Review: Volquartsen .17 WSM Autoloader

posted on October 30, 2015

The high-velocity, high-energy .17 Winchester Super Magnum rimfire is a welcomed cartridge for many wishing to engage everything from destructive rodents to marauding coyotes, especially in regions where centerfires are noisy, frowned upon or even illegal. But finding a rifle to shoot the world’s fastest rimfire has been a challenge.

Not anymore. Volquartsen, the Iowa gun maker that pioneered the 10/22 custom rifle revolution and then began producing its own high-end, rotary magazine autoloading rifles and handguns, has released its 17 WSM rifle, and it appears ready for prime time.

After cleaning the barrel of our test rifle, a Deluxe model, I mounted a trusty old Bushnell Elite 3200 3-9x50mm scope atop the rifle’s Picatinny rail and hit the bench with high hopes. They weren’t dashed. Winchester’s 20-grain and 25-grain Polymer Tip loads both punched sub-MOA, 5-shot groups at 50 yards. The best cluster went .304”, the worst .528”. At 100 yards the best group opened to .730”, the worst expanded drastically to .905”. How refreshing to see an out-of-the-box rifle perform like that.

Mechanically, everything worked flawlessly. It took a bit of wrestling to figure out how to most easily stuff the 8-round, rotary magazine, but once I mastered that, I was sailing. Through 200 rounds of both bullet sizes, slow-fire or fast, the rifle never hiccuped or even slowed. With the barrel fouled, my last 5-shot group went .730”. I picked up all the brass and found all intact. No split necks or cases. Powder fouling around the breech and bolt face were comparable to that of a 10/22 Ruger after equivalent firing.

Obviously this new auto-loader is built right. Volquartsen engineered it from the ground up, but it will look familiar to Volquartsen shooters because it has the same basic contours and functions as the company's other blow-back rimfire autos. The beefy, rectangular receiver is machined from a block of stainless steel. The bolt is machined from tungsten alloy. It rides on a center-mounted recoil rod and spring and is cushioned by a translucent, polyurethane rod across the rear of the receiver.

The heavy, no-contour, .930-inch diameter stainless barrel is threaded to the receiver with all the serious intent of a centerfire. Free floating, it stretches 20-inches from the breech to the end of the rifling with the last half inch threaded to accept a 2-inch muzzle brake. The rifling twists once every 8.25 inches, and six straight flutes down the middle of the barrel relieve its bulky look. Set in a laminated stock with a full pistol grip and wide, flat fore-end, this 10-pound rifle looks like a serious bench gun and performs like one, yet it is eminently suited for predator calling and picking off pasture and hayfield rodents. Rings and scope brought test rifle weight to 11-pounds, 6 ounces.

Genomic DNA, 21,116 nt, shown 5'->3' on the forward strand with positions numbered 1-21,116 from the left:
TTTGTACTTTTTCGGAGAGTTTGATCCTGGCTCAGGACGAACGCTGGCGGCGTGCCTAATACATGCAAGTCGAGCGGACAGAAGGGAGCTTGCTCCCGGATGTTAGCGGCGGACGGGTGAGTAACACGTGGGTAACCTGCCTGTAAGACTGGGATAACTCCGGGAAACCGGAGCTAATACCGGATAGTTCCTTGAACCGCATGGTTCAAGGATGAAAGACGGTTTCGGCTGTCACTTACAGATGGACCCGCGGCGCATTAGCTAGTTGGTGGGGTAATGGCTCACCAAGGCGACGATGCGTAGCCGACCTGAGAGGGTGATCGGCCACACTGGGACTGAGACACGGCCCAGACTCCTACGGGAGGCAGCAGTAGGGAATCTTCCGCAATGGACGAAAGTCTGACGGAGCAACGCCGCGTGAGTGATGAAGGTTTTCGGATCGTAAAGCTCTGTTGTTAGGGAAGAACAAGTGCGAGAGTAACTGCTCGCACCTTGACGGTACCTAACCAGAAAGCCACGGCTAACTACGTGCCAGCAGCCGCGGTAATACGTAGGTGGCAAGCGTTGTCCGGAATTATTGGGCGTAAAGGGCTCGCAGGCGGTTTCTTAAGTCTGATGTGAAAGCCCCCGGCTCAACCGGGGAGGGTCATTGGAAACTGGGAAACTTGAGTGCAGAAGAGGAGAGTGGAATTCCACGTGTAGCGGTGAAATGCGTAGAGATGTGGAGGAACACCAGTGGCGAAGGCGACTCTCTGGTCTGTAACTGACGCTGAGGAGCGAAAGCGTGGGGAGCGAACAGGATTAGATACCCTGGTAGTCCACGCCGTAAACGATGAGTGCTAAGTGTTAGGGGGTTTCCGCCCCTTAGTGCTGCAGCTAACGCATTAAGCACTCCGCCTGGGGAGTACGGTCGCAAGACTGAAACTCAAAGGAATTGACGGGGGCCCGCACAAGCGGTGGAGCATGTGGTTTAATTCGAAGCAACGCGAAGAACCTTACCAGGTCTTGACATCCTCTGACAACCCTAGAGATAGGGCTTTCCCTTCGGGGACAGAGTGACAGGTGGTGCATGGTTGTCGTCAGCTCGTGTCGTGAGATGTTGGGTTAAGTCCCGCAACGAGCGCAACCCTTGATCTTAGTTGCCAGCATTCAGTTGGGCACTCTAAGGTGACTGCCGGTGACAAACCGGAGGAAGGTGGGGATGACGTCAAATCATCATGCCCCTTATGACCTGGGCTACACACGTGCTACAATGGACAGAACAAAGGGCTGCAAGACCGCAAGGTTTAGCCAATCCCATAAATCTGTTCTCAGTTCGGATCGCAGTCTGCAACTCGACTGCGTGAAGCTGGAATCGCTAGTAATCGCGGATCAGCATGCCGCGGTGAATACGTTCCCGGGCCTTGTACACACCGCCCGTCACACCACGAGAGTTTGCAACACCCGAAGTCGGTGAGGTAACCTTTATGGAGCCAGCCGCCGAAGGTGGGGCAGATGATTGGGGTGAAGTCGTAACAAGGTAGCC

With this much mass, a muzzle brake might seem laughable, but it isn’t there to protect sensitive shoulders. It’s there to minimize muzzle flip. You can watch holes appear in paper and see tiny specks of flying grass during near misses on ground squirrels. I was able to stay on the bags and on target shot after shot with barely a nudge to reacquire a precise hold.

The Voquartsen is fitted with a comfortably contoured and smooth type III hard anodized aluminum trigger that breaks consistently a 3.5 pounds. It is blocked by a common cross-bolt safety housed in the front of the trigger bow. The magazine detach lever just behind the magazine well protrudes a half inch below the stock belly. It’s nicely contoured to fit an index finger pushed forward. The 4.3-ounce metal magazine drops out nicely. Two magazines shipped with the rifle.

A high, rising comb Monte Carlo cheek piece raises well above the bore to better fit scope/eye alignment. A thin, solid rubber butt pad is ribbed to prevent slipping off the shoulder.

The 17 WSM Deluxe model ships with an MSRP of $2,035. For more information, go to


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